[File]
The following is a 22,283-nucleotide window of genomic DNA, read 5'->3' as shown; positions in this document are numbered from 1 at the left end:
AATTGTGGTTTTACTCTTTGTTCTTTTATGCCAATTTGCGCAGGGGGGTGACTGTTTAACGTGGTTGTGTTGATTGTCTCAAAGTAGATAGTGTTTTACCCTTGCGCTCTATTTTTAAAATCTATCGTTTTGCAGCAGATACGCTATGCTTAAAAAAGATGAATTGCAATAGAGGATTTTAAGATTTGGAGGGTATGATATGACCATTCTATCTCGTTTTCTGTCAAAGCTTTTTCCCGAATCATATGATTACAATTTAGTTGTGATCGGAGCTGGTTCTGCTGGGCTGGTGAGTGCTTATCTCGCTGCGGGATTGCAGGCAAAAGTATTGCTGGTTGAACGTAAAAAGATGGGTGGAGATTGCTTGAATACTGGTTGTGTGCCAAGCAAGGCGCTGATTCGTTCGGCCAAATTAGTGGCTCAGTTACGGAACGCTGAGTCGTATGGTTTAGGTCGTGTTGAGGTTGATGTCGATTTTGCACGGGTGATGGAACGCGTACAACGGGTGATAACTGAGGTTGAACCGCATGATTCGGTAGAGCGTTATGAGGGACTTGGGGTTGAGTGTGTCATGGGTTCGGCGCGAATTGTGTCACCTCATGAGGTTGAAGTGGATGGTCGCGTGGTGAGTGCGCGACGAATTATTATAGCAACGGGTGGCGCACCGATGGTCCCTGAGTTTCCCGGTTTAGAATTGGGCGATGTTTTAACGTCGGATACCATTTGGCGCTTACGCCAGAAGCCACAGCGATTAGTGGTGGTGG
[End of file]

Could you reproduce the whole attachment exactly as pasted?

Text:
The following is a 22,283-nucleotide window of genomic DNA, read 5'->3' as shown; positions in this document are numbered from 1 at the left end:
AATTGTGGTTTTACTCTTTGTTCTTTTATGCCAATTTGCGCAGGGGGGTGACTGTTTAACGTGGTTGTGTTGATTGTCTCAAAGTAGATAGTGTTTTACCCTTGCGCTCTATTTTTAAAATCTATCGTTTTGCAGCAGATACGCTATGCTTAAAAAAGATGAATTGCAATAGAGGATTTTAAGATTTGGAGGGTATGATATGACCATTCTATCTCGTTTTCTGTCAAAGCTTTTTCCCGAATCATATGATTACAATTTAGTTGTGATCGGAGCTGGTTCTGCTGGGCTGGTGAGTGCTTATCTCGCTGCGGGATTGCAGGCAAAAGTATTGCTGGTTGAACGTAAAAAGATGGGTGGAGATTGCTTGAATACTGGTTGTGTGCCAAGCAAGGCGCTGATTCGTTCGGCCAAATTAGTGGCTCAGTTACGGAACGCTGAGTCGTATGGTTTAGGTCGTGTTGAGGTTGATGTCGATTTTGCACGGGTGATGGAACGCGTACAACGGGTGATAACTGAGGTTGAACCGCATGATTCGGTAGAGCGTTATGAGGGACTTGGGGTTGAGTGTGTCATGGGTTCGGCGCGAATTGTGTCACCTCATGAGGTTGAAGTGGATGGTCGCGTGGTGAGTGCGCGACGAATTATTATAGCAACGGGTGGCGCACCGATGGTCCCTGAGTTTCCCGGTTTAGAATTGGGCGATGTTTTAACGTCGGATACCATTTGGCGCTTACGCCAGAAGCCACAGCGATTAGTGGTGGTGG